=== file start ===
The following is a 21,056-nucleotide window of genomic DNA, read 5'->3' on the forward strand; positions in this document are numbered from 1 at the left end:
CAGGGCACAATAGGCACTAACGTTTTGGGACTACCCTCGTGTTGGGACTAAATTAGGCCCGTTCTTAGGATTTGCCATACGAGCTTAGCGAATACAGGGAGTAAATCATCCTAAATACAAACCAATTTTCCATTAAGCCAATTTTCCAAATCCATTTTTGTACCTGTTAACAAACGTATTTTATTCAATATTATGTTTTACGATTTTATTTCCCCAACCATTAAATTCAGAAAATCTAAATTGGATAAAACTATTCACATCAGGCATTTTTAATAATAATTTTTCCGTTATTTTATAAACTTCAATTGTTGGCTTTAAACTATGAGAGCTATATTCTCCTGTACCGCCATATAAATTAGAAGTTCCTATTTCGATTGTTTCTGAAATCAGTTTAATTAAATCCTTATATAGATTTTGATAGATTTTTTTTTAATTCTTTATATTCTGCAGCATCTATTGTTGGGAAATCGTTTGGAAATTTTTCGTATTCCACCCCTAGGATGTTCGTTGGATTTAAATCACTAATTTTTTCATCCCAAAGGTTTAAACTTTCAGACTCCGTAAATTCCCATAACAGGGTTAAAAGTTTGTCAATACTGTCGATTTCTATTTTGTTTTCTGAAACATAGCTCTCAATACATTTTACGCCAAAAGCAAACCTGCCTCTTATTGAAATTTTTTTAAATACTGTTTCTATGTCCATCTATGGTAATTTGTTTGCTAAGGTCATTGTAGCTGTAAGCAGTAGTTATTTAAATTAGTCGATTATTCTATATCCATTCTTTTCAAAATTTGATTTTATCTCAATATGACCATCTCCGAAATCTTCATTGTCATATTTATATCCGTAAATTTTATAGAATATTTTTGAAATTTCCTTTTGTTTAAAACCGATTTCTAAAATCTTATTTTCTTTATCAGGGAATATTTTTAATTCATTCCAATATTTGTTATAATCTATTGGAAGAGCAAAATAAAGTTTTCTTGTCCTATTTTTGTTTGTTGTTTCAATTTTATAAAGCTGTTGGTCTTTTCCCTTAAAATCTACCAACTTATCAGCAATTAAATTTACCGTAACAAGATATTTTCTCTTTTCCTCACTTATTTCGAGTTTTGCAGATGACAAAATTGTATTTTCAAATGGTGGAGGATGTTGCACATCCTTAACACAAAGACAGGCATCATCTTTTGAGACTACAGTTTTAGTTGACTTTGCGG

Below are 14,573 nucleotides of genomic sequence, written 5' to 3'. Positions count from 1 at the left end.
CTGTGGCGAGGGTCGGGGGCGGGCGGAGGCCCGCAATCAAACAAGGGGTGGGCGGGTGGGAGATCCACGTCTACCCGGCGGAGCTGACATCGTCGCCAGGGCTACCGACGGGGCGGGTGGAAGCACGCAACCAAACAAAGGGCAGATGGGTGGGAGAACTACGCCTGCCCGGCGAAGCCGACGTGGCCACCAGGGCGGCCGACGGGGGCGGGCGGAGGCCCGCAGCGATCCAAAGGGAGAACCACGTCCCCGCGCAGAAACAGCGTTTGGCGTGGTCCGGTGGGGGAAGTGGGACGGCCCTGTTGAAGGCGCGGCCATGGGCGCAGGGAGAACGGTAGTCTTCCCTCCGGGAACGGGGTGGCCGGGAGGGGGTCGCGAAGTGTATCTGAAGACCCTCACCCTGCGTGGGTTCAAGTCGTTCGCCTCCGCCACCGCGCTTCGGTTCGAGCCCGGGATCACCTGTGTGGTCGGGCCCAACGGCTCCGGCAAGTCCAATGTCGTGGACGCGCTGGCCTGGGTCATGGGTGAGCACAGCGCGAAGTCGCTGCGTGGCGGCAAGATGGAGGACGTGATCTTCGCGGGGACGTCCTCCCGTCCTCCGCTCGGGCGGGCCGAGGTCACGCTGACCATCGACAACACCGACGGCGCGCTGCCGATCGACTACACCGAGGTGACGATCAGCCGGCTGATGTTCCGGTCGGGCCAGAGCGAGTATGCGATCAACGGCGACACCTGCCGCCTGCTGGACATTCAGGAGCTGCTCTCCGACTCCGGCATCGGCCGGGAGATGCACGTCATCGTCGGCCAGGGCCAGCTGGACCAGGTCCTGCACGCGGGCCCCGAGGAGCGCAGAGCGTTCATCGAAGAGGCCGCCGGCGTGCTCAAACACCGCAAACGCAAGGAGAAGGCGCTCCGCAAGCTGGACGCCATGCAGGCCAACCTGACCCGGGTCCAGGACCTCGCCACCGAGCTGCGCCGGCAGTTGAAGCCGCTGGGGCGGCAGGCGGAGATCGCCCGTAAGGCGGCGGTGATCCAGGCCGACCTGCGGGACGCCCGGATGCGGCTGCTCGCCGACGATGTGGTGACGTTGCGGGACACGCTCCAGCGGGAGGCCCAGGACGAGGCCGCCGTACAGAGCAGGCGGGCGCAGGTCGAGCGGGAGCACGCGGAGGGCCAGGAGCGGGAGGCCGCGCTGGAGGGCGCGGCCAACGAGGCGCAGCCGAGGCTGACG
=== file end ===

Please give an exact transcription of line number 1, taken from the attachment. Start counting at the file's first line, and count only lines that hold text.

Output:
The following is a 21,056-nucleotide window of genomic DNA, read 5'->3' on the forward strand; positions in this document are numbered from 1 at the left end: